Smoothing the return to on-campus schooling

EducationWorld February 2022 | Magazine Teacher-2-teacher

Allan Andersen

Allan Andersen

When students return to school following the Covid-19 pandemic lockdown, the focus of institutional managements shouldn’t just be on academics. They will also need to help children with the transition back to in-person classes while supporting their mental health and well-being. According to several authoritative studies, anxiety and unhappiness rose among youngsters throughout the pandemic. Hence, it’s vital for school managements to devise well-defined procedures to protect their students’ social and emotional wellness when they return to normative schooling. This is especially important during the transition period when students migrate from online learning to in-class schooling.

Students have differing emotional responses. Learning loss apart, your students will have endured a range of losses during the prolonged period when schools were under lockdown. Therefore, back on campus children and teenagers will react to difficult situations in differing ways. It’s critical to address every student’s emotional needs in a personal way after she returns to school.

Create a safe environment for students. As children return to on-campus schooling, the institution must provide a secure environment within which to communicate their anxieties and experiences. This is critical for their emotional well-being and personal development. In our school, we have launched a Mentoring Initiative which recognises that children returning after a lengthy absence from classrooms will bring a baggage of problems.

A mentor is a grown-up ‘buddy’ for youngsters, forming a link between teachers and pupils that extends beyond classrooms. Students can express any problem they are encountering with the mentor/facilitator. Not only will the child be able to express herself in a non-judgemental space, she will also be reassured that she has a friend she can rely on. In this programme, the role of teachers and facilitators must not be confused. The teacher still remains an authoritative figure — one who instructs and guides. But the teacher who assumes the role of a facilitator/mentor must be an individual who doesn’t give direct instruction to the child. For instance, senior school teachers could mentor students of junior classes.

This programme is the outcome of the school’s objective to nurture leaders who are emotionally stable and capable of dealing with the problems that life throws at them. Several professional development workshops were held prior to the programme’s commencement to train facilitators for this position. Facilitators received extensive training on how to become enabling listeners to diagnose students’ problems and create a meaningful environment for every child. Despite the fact that the connection is informal, it has a serious goal.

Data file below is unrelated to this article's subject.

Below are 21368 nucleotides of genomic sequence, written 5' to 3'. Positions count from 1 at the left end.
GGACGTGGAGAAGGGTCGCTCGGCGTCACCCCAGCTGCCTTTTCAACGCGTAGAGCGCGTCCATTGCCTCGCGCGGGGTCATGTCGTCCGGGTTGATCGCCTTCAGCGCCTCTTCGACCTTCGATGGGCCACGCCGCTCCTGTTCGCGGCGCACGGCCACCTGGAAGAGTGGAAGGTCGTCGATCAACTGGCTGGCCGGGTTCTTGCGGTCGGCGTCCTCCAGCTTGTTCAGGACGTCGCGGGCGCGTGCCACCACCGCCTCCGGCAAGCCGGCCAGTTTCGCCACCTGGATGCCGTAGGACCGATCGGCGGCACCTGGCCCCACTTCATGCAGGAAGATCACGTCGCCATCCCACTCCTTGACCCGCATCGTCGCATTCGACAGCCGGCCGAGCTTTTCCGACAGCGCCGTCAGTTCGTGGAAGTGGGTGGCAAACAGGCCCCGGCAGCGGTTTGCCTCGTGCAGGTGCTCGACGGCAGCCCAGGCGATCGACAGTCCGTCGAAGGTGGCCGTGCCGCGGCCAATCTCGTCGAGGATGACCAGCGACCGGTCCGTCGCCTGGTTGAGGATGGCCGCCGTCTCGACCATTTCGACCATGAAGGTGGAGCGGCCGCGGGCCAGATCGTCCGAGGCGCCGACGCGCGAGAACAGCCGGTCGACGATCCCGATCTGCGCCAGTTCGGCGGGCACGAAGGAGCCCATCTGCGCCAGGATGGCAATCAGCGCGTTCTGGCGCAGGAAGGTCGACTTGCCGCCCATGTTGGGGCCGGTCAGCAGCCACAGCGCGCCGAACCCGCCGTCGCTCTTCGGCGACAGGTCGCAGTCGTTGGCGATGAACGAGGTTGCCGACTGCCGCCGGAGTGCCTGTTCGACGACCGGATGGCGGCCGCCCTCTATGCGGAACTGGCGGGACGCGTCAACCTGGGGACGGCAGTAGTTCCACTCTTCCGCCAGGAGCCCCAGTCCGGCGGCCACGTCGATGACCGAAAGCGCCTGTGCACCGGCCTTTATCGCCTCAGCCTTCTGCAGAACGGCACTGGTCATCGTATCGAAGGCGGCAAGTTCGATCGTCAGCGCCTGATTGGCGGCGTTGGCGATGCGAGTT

Completion of lessons can be secondary. After return to in-person classes, students may exhibit disruptive behaviour if they don’t acclimatise quickly. Children and teens who have suffered grief such as the death or prolonged illness of a loved one will have focus difficulties. Teachers need to make allowance for this, giving them time to manage their experiences before they get back on the academic track. Moreover, it’s also vital for teachers to acknowledge that certain students, particularly those approaching school-leaving exams, may be impatient to get back into the classroom and make up for missed time. While it’s expected that students will initially find les[1]sons stressful as they have to focus on learning while the epidemic continues, it is equally essential to note that free time during school hours (lunch breaks and time before and after school) may be challenging for certain students.

School managements must realise that the past 18 months have been difficult for all students and that this will impact their academic performance. All students across grades will initially experience adjustment problems while shifting from online to offline study. We must be prepared for these problems, even though students are excited about returning to school. Academic stress could be compounded by accelerated teaching-learning. We must first determine where each child is right now, and then establish a good and reasonable pace for academic advancement.

Modelling coping behaviour. Teachers can — and should — provide good modelling behaviour for students. Children will observe you and replicate the coping behaviour you employ to deal with difficult circumstances. Maintain a positive attitude for children by remaining calm, honest, and compassionate.

Lastly, it’s important to accept that the transition from home and online instruction to on-campus in-class learning will be difficult for children. It can feel like a new experience. At this point, it’s critical to establish a support system for students. The next several weeks will be critical for parents and teachers to monitor children and identify changes in their behaviour when schools reopen around the country. The measures listed above will help to make the change less stressful. Smoothing the return to on-campus schooling It’s vital for school managements to devise well-defined procedures to protect their students’ social and emotional wellness when they return to normative schooling

(Allan Andersen is director, Chaman Bhartiya School, Bengaluru)

Also read: School reopening happiness

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